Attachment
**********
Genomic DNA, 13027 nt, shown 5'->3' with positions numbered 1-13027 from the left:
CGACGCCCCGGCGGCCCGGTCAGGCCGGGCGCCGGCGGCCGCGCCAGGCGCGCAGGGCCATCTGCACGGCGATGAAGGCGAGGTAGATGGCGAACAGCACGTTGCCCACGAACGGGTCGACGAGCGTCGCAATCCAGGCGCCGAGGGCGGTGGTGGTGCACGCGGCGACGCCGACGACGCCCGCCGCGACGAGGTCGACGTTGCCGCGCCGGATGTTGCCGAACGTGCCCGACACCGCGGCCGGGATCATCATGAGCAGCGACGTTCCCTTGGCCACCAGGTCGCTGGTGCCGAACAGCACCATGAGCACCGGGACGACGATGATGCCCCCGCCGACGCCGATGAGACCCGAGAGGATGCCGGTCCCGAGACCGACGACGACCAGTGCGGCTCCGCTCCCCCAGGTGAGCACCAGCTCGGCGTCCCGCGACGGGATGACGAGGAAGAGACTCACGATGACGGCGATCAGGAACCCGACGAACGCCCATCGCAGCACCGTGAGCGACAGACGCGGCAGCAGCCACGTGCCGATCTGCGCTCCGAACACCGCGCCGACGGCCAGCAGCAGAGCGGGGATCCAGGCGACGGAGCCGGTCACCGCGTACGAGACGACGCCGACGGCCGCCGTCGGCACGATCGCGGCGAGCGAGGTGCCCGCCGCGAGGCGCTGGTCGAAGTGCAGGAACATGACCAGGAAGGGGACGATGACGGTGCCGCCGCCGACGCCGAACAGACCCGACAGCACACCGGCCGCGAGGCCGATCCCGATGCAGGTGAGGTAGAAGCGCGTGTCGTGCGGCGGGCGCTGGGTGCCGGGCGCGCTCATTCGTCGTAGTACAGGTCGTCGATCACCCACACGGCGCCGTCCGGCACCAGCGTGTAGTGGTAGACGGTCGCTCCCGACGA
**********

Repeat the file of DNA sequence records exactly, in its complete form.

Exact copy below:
Genomic DNA, 13027 nt, shown 5'->3' with positions numbered 1-13027 from the left:
CGACGCCCCGGCGGCCCGGTCAGGCCGGGCGCCGGCGGCCGCGCCAGGCGCGCAGGGCCATCTGCACGGCGATGAAGGCGAGGTAGATGGCGAACAGCACGTTGCCCACGAACGGGTCGACGAGCGTCGCAATCCAGGCGCCGAGGGCGGTGGTGGTGCACGCGGCGACGCCGACGACGCCCGCCGCGACGAGGTCGACGTTGCCGCGCCGGATGTTGCCGAACGTGCCCGACACCGCGGCCGGGATCATCATGAGCAGCGACGTTCCCTTGGCCACCAGGTCGCTGGTGCCGAACAGCACCATGAGCACCGGGACGACGATGATGCCCCCGCCGACGCCGATGAGACCCGAGAGGATGCCGGTCCCGAGACCGACGACGACCAGTGCGGCTCCGCTCCCCCAGGTGAGCACCAGCTCGGCGTCCCGCGACGGGATGACGAGGAAGAGACTCACGATGACGGCGATCAGGAACCCGACGAACGCCCATCGCAGCACCGTGAGCGACAGACGCGGCAGCAGCCACGTGCCGATCTGCGCTCCGAACACCGCGCCGACGGCCAGCAGCAGAGCGGGGATCCAGGCGACGGAGCCGGTCACCGCGTACGAGACGACGCCGACGGCCGCCGTCGGCACGATCGCGGCGAGCGAGGTGCCCGCCGCGAGGCGCTGGTCGAAGTGCAGGAACATGACCAGGAAGGGGACGATGACGGTGCCGCCGCCGACGCCGAACAGACCCGACAGCACACCGGCCGCGAGGCCGATCCCGATGCAGGTGAGGTAGAAGCGCGTGTCGTGCGGCGGGCGCTGGGTGCCGGGCGCGCTCATTCGTCGTAGTACAGGTCGTCGATCACCCACACGGCGCCGTCCGGCACCAGCGTGTAGTGGTAGACGGTCGCTCCCGACGA